Easier said than done...

They would not need to predict where dark matter is, they would just build more sensitive telescopes that pick up on this signal and would use the quantity of the signal to extrapolate the quantity of dark matter.

They said in this press release that the quantity of signals they detected was heavy in the center and less heavy at the edges as one would expect.

We just need validation of the experiment to ensure it is reliable and valid. Secondly, we need more investigation to rule any other possibilities that may cause this signal. Right now it is only thought to be dark matter, but after they release the data something always comes up.

Regardless this is an amazing discovery. I don't think anyone is surprised, but it is most excellent to begin to move from theory to measurement.
Envisage
Posts: 3,646
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12/12/2014 11:32:53 AM
Posted: 1 year ago
At 12/12/2014 11:22:23 AM, slo1 wrote:
At 12/12/2014 10:25:02 AM, Envisage wrote:
At 12/12/2014 9:10:01 AM, Subutai wrote:
Dark matter has often been accused of being ad hoc by its detractors, simply explaining what we can't explain. However, scientists have found much needed hard evidence for the existence of dark matter:

One group of scientists detected it by analyzing X-rays emitted by two celestial objects, the Perseus galaxy cluster and the Andromeda galaxy. After collecting thousands of signals from ESA's XMM-Newton telescope and eliminating all of those coming from known particles and atoms, the scientists found an anomaly that caught their attention.

The signal appears as a weak, atypical photon emission that could not be attributed to any known form of matter.

"The signal's distribution within the galaxy corresponds exactly to what we were expecting with dark matter, that is, concentrated and intense in the center of objects and weaker and diffuse on the edges," said Oleg Ruchayskiy, one of the researchers, in a news release.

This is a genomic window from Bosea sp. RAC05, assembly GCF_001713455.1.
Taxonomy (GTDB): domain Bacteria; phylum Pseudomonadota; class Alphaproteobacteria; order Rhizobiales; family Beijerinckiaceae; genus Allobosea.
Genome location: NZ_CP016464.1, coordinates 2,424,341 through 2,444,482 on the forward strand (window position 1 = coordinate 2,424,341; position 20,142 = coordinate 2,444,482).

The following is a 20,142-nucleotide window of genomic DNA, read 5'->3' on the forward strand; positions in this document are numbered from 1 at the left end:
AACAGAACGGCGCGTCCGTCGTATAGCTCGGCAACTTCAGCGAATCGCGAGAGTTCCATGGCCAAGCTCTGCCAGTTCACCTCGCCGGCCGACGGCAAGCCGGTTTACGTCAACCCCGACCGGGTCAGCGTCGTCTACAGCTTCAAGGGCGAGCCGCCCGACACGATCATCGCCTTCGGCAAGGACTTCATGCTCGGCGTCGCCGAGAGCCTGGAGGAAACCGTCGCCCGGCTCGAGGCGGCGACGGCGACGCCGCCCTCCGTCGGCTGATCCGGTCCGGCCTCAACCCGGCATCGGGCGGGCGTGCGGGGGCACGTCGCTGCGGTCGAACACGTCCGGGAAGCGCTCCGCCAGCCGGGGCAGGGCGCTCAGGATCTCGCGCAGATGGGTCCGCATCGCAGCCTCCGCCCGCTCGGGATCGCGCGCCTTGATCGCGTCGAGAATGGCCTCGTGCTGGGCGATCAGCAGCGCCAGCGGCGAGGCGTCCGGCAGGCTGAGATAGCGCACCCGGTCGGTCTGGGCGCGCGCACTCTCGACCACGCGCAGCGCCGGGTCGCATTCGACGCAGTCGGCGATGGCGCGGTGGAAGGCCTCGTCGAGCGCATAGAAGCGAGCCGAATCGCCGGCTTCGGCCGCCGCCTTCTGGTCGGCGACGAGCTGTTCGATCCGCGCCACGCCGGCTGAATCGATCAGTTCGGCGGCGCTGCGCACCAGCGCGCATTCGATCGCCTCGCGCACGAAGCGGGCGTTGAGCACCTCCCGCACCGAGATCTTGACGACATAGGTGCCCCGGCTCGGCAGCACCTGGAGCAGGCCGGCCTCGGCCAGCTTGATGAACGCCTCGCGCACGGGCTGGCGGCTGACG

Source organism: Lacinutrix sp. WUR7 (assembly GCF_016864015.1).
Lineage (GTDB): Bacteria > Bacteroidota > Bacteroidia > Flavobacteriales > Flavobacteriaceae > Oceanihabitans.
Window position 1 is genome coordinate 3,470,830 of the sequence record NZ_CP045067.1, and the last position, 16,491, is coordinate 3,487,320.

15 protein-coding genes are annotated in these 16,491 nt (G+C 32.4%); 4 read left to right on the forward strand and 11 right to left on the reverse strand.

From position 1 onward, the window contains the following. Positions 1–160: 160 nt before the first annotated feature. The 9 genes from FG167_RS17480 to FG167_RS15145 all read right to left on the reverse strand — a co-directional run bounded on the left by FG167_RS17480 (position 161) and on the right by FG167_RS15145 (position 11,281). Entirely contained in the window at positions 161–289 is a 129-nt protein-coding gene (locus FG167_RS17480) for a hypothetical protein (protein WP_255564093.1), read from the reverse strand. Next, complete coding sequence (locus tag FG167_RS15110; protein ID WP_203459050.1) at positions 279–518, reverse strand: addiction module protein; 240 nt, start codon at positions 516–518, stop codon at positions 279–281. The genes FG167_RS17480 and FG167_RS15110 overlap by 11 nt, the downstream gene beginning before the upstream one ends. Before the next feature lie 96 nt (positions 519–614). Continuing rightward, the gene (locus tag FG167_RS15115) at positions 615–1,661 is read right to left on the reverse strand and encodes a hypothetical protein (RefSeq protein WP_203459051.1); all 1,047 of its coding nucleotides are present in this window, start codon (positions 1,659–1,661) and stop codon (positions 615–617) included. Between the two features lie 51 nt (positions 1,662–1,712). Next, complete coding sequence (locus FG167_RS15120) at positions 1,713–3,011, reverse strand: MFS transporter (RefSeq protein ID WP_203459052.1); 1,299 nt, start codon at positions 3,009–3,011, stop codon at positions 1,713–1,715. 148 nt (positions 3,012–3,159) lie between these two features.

http://www.scienceworldreport.com...

Thoughts?

If they can expand this to more examples it seems it would be quite compelling. They can predict where dark matter is via gravitational lensing, so they just need to look there to see if the signal is consistent with them.

Easier said than done...

They would not need to predict where dark matter is, they would just build more sensitive telescopes that pick up on this signal and would use the quantity of the signal to extrapolate the quantity of dark matter.

They are making the assumption that this signal = dark matter's signature/signal (like certain absorption lines are Hydrogen signals). We want to firmly establish this link first.

They said in this press release that the quantity of signals they detected was heavy in the center and less heavy at the edges as one would expect.

We just need validation of the experiment to ensure it is reliable and valid. Secondly, we need more investigation to rule any other possibilities that may cause this signal.

Exactly. Otherwise it would be an argument form ignorance to just say "we don't know what could have caused that signal, therefore dark matter", you need to positivly conenct the two. And one way is to predict where the dark matter is (via. lensing) or via models of spinning galaxies, etc.

Right now it is only thought to be dark matter, but after they release the data something always comes up.

Regardless this is an amazing discovery. I don't think anyone is surprised, but it is most excellent to begin to move from theory to measurement.

I am surprised. I still have a strong suspicion that Dark Matter simply does not interact with baryonic matter whatsoever (except via. gravity). Neutrinos are very close to what we would expect of dark matter already since they only barely interact via. the weak nuclear force, they were and still are a possible (albeit somewhat absurd now) candidate for Dark Matter. If that was the case then our only chance of detecting it directly would probably be via. creating it (measuring an energy deficit in partricle accellerators, etc.).